Suicidal Ideation Not Related With Psychological Pain After Receiving Ketamine

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Data for this study were sourced from 4 active treatment arms of 4 randomized, controlled trials conducted by the National Institutes of Health in the United States between 2006 and 2018.

Suicidal ideation (SI) following a ketamine intervention was not related with hopelessness or psychological pain in the inpatient setting, according to results of a study published in the Journal of Affective Disorders.

Data for this study were sourced from 4 active treatment arms of 4 randomized, controlled trials conducted by the National Institutes of Health in the United States between 2006 and 2018. Inpatients with bipolar disorder (BD) or major depressive disorder (MDD) were randomized to receive intravenous ketamine or saline or intravenous ketamine with oral riluzole or intravenous ketamine with oral placebo.

For this analysis, all individuals (n=108) who received ketamine were evaluated for whether the interaction between psychological pain and hopelessness associated with future SI during the short term (3 days) or long term (11 days) using a random intercept cross-lagged panel model.

Patients with short-term (n=105) and long-term (n=45) follow-up were aged mean 43.12 (SD, 12.36) and 47.96 (SD, 12.33) years, 49.52% and 42.22% were women, 87.62% and 93.33% were White, 70.48% and 100% had MDD, and 36.19% and 38% had a history of suicide attempt, respectively.

The within-subject stability of SI was 0.71 (95% CI, 0.66-0.76) for the short-term cohort and 0.62 (95% CI, 0.51-0.72) for the long-term group.

In the short-term follow-up analysis, SI and hopelessness/psychological pain parameters were moderately elevated after ketamine compared with baseline.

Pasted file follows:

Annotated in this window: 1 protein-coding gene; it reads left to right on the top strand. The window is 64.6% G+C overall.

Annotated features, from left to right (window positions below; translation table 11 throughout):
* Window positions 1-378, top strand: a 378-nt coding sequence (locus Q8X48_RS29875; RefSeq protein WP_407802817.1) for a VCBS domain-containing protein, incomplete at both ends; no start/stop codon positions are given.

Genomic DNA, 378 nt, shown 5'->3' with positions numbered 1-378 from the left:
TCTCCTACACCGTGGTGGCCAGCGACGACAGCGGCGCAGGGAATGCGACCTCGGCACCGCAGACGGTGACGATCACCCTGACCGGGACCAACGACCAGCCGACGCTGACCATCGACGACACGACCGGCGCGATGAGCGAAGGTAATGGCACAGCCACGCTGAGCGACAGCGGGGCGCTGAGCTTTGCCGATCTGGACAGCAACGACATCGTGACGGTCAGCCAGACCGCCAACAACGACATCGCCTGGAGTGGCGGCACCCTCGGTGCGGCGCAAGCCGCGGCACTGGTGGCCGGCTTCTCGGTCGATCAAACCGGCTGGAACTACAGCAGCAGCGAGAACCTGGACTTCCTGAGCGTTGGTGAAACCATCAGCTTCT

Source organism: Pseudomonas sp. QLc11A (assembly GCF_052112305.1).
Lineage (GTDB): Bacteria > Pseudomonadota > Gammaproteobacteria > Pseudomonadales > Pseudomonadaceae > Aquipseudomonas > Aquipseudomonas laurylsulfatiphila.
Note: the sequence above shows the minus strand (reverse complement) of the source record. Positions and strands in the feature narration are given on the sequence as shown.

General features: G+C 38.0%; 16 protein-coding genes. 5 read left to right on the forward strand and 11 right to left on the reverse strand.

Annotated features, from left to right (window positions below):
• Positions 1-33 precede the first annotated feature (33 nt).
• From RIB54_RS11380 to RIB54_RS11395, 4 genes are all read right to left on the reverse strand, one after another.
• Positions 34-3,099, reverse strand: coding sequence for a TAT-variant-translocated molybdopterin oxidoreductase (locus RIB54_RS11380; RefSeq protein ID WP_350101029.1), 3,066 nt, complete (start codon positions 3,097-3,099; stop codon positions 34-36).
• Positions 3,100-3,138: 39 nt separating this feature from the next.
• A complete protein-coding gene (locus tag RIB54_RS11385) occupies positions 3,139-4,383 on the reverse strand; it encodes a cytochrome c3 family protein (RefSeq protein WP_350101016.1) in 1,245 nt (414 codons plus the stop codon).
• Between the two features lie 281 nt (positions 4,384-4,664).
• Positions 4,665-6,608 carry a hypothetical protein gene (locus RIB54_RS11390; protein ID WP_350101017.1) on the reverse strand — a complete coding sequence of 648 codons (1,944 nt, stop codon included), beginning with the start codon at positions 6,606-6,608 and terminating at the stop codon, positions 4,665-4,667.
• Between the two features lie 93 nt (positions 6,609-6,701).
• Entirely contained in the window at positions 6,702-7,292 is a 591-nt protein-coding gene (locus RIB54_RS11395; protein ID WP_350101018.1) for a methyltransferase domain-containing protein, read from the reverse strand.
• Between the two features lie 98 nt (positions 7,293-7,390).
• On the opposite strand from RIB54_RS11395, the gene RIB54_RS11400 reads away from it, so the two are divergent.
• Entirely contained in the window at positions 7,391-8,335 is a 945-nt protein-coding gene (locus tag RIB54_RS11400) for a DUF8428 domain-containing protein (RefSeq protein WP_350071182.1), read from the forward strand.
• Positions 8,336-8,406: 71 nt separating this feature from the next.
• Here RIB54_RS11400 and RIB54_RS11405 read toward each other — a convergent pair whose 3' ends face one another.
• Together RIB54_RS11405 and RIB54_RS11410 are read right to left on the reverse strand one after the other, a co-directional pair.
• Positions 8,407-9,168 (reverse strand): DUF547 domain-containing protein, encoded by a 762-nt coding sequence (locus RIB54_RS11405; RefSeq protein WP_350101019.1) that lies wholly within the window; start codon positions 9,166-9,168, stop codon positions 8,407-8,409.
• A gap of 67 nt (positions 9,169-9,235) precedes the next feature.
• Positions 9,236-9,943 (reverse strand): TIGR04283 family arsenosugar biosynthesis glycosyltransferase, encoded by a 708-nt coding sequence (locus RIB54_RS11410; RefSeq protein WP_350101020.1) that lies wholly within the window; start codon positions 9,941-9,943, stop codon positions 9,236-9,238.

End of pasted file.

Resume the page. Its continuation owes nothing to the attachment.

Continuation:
In the long-term analysis, hopelessness and psychological pain elevations after ketamine were related with later evaluations. Hopelessness and psychological pain did not predict later SI but SI moderately predicted future hopelessness and psychological pain (t, -1.81; P =.07).

No associations were observed for other SI risk factors, such as depressed mood, impaired sleep, or anhedonia.

The major limitation of this analysis was that the original studies were not designed to evaluate hopelessness or psychological pain.

The study authors concluded, “Psychological pain and hopelessness were not associated with the reemergence of SI postketamine. These results may be due to limited variability in the data. The reemergence of SI postketamine may also not follow patterns typically seen in nonpharmacologic contexts. Individuals with a history of SI warrant careful monitoring postketamine administration.”

Disclosure: An author declared affiliations with industry. Please refer to the original article for a full list of disclosures.

Reference

Ballard ED, Farmer CA, Gerner J, Bloomfield-Clagett B, Park LT, Zarate CA. Prospective association of psychological pain and hopelessness with suicidal thoughts. J Affect Disord. 2022;308:243-248. doi:10.1016/j.jad.2022.04.033

This article originally appeared on Psychiatry Advisor